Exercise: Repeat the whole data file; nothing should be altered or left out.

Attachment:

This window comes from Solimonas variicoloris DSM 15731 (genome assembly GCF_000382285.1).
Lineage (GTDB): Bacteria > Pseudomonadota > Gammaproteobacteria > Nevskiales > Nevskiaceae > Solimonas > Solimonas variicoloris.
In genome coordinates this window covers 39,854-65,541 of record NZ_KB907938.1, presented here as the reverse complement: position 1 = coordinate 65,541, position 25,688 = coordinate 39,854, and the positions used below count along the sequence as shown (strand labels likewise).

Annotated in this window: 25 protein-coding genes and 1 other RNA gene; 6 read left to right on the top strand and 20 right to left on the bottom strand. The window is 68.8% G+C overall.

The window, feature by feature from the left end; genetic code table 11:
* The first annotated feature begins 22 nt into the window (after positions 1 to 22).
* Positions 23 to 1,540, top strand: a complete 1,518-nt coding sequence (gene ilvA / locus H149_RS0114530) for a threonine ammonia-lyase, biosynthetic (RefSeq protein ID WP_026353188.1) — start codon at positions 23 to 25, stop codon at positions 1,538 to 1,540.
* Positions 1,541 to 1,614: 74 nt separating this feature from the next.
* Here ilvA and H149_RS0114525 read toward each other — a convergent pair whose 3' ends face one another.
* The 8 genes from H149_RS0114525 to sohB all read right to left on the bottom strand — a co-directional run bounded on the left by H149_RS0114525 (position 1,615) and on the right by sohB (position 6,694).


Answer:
This window comes from Solimonas variicoloris DSM 15731 (genome assembly GCF_000382285.1).
Lineage (GTDB): Bacteria > Pseudomonadota > Gammaproteobacteria > Nevskiales > Nevskiaceae > Solimonas > Solimonas variicoloris.
In genome coordinates this window covers 39,854-65,541 of record NZ_KB907938.1, presented here as the reverse complement: position 1 = coordinate 65,541, position 25,688 = coordinate 39,854, and the positions used below count along the sequence as shown (strand labels likewise).

Annotated in this window: 25 protein-coding genes and 1 other RNA gene; 6 read left to right on the top strand and 20 right to left on the bottom strand. The window is 68.8% G+C overall.

The window, feature by feature from the left end; genetic code table 11:
* The first annotated feature begins 22 nt into the window (after positions 1 to 22).
* Positions 23 to 1,540, top strand: a complete 1,518-nt coding sequence (gene ilvA / locus H149_RS0114530) for a threonine ammonia-lyase, biosynthetic (RefSeq protein ID WP_026353188.1) — start codon at positions 23 to 25, stop codon at positions 1,538 to 1,540.
* Positions 1,541 to 1,614: 74 nt separating this feature from the next.
* Here ilvA and H149_RS0114525 read toward each other — a convergent pair whose 3' ends face one another.
* The 8 genes from H149_RS0114525 to sohB all read right to left on the bottom strand — a co-directional run bounded on the left by H149_RS0114525 (position 1,615) and on the right by sohB (position 6,694).